• One Strokes vs. Split Cakes: What’s the Difference?

      If you haven’t already experimented with split cakes or one-stroke face paints, you’re probably at least curious about how to use them. And what’s the difference between a split cake and a one-stroke anyway? Also confusing, is that sometimes split cakes are referred to as rainbow cakes even though they're available in all different sorts of shade combinations, not just true rainbow arrays.

      Let’s get to the bottom of what one stroke and split cakes are all about and how you can use them to make fast, impressive face painting designs.

      I’ll also cover the tools you’ll need to apply split cakes and one stroke.

      Another concern you may have is the price. Yes, these specialty face paints do cost a little more than single color pans, but the advantages may make you change your mind about whether they’re worth the price. 

      So let’s get started!

      What is the Difference Between One Stroke and a Split Cake?

      One Strokes vs. Split Cakes: What’s the Difference?

      Let’s quickly discuss the differences between the two before we get into more specifics about each. To put it simply, a one-stroke cake (pictured above on the left) is smaller than a split cake (pictured on the right). One stroke is designed to be applied with a 3/4- inch or 1-inch flat or angle brush. Split cakes are designed to be applied with a half sponge to create colorful bases.

      How do I use a Split Cake?

      One Strokes vs. Split Cakes: What’s the Difference?

      A split cake is a pan of face paint that contains two or more colors. Typically, split cakes come in rectangular pans with about 50 grams of face paint.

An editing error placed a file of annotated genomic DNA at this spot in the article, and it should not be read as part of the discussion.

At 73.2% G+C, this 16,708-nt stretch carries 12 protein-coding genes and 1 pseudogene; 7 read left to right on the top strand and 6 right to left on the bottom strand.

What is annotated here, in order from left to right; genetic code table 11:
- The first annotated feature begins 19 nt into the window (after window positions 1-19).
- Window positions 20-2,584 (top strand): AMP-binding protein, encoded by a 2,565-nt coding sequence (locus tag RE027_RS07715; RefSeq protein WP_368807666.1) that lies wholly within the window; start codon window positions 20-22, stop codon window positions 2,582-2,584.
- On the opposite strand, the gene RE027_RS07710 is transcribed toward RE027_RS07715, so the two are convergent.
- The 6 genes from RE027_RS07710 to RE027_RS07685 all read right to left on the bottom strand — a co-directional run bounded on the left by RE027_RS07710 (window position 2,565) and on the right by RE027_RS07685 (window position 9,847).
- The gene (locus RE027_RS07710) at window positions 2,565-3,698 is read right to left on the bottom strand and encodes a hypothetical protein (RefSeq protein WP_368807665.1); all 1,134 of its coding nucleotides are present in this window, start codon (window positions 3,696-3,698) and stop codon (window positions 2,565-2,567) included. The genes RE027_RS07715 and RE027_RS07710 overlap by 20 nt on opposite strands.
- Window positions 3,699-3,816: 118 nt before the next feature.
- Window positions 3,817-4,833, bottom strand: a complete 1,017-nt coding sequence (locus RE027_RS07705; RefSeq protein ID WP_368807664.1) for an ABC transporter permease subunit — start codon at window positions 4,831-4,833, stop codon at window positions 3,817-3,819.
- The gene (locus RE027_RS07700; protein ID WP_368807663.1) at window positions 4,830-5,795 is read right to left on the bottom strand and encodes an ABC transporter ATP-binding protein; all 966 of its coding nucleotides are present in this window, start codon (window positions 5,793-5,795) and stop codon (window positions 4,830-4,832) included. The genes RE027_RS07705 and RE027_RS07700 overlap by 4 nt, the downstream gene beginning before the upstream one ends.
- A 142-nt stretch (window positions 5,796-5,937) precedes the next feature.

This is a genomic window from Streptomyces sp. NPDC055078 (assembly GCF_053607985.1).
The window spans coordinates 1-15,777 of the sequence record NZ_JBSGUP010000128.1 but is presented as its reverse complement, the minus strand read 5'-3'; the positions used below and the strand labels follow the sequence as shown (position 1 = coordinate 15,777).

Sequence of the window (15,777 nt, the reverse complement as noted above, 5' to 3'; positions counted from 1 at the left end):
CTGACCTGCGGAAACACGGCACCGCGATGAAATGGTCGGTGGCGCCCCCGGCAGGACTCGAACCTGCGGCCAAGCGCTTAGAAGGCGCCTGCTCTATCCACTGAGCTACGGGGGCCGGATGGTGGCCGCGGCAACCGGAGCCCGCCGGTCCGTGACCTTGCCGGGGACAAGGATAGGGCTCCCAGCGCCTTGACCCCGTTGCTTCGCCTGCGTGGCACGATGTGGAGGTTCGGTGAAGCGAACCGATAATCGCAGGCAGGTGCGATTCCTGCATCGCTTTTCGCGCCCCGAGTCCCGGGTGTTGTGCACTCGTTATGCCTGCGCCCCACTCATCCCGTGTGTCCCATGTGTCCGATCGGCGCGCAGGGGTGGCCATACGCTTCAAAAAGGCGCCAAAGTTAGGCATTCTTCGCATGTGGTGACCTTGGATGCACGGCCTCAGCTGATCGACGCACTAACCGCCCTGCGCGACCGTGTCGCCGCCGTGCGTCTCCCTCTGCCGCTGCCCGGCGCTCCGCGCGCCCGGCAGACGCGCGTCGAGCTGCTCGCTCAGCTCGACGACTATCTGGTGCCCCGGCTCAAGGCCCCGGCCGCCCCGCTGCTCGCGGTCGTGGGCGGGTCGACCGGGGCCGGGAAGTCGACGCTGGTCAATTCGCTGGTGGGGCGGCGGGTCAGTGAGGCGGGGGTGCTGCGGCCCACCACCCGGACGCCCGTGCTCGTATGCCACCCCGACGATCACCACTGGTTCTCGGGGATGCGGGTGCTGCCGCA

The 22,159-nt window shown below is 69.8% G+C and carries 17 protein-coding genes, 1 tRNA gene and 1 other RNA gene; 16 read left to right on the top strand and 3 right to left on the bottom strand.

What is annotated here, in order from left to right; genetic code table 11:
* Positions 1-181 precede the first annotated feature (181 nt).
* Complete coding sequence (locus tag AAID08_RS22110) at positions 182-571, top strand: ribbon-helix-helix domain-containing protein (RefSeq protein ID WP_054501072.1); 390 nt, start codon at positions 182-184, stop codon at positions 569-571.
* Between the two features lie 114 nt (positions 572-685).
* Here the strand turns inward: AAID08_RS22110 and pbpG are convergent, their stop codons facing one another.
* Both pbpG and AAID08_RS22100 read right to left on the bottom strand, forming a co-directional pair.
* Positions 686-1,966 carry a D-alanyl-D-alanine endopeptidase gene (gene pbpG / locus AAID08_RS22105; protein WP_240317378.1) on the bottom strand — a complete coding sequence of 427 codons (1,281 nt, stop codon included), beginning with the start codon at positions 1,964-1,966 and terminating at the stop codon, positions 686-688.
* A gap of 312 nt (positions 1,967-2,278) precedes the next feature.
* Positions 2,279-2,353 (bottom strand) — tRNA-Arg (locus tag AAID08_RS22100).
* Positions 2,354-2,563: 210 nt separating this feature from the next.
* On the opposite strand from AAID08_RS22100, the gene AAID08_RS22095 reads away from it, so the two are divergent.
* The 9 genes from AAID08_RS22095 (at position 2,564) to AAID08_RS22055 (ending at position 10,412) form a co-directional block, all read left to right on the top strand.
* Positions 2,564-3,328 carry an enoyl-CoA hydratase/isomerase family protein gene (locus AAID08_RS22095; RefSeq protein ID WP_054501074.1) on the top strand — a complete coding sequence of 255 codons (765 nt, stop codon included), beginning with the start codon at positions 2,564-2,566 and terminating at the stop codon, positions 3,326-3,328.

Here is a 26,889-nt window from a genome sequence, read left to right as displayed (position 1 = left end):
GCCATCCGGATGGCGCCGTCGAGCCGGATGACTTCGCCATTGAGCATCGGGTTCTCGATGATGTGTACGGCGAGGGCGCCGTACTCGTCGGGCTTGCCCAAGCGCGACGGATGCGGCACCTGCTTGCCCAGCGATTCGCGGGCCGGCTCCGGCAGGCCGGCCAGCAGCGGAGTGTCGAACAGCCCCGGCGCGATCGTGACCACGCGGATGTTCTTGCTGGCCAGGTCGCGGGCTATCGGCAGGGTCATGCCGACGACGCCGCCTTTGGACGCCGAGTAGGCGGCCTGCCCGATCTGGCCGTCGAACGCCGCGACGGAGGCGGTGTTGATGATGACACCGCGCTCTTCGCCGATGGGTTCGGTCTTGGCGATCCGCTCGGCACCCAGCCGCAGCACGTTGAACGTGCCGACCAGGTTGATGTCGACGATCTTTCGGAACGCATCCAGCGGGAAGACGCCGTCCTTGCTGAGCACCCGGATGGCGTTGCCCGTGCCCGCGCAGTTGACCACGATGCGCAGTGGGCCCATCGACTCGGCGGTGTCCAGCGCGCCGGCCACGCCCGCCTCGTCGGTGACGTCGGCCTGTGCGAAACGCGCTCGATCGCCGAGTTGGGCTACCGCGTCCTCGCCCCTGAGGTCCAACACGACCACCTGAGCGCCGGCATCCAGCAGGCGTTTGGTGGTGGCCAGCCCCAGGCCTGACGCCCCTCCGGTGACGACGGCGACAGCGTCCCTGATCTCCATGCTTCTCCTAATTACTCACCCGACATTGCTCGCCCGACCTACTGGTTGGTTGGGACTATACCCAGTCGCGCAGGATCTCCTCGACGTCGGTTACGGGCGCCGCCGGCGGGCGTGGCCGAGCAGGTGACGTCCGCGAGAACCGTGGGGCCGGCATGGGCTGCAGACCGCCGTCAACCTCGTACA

Split cakes make excellent base work for face painting designs. Instead of just picking up a single color on a half sponge, you can pick up as many as six at a time.

      Not only will your designs have that wow factor, but you’ll save a considerable amount of time. Imagine you have a line of 20 kids waiting and you need to quickly knock out designs like butterflies, bats, puppies, and kittens in half the time you normally would. By loading your sponge with multiples colors at once, you’ll be able to get through that line a lot faster.

      Another advantage of using split cakes is that you’ll be sure to impress your customers. I can’t tell you how many times adults have asked me about my split cakes and where I buy them. And kids are equally mesmerized by them. 

      Take a look at the above cat face paint I made using one of my all-time favorite split cakes. Notice how the colors all blend so well together to create a beautiful design. If you were to use individual solid color pans to create the same effect, it would take you quite a bit of time to accomplish the same look. Not to mention, all those single-color pans would take up a lot more space in your kit than one split cake. 

      Think of split cakes as a way to face paint faster and more efficiently. You’ll also create beautiful designs that will impress your clients and likely get you booked on more gigs!

      Split cakes make face painting more enjoyable and creative. It’s important to have fun on the job and, for me, split cakes help me do just that.

      Split cakes are designed to be applied with a half sponge, but you can also use a large flat brush to pick up just a few colors.

      One Strokes vs. Split Cakes: What’s the Difference?

      One Strokes vs. Split Cakes: What’s the Difference?

      Some popular designs that look great using a split cake are Batman, butterflies (try using a petal sponge to apply wings), kitties, puppies, the backdrop for abstract swirly arm designs, and dinosaur masks. The sky's the limit when face painting with split cakes, so use your imagination to come up with something amazing.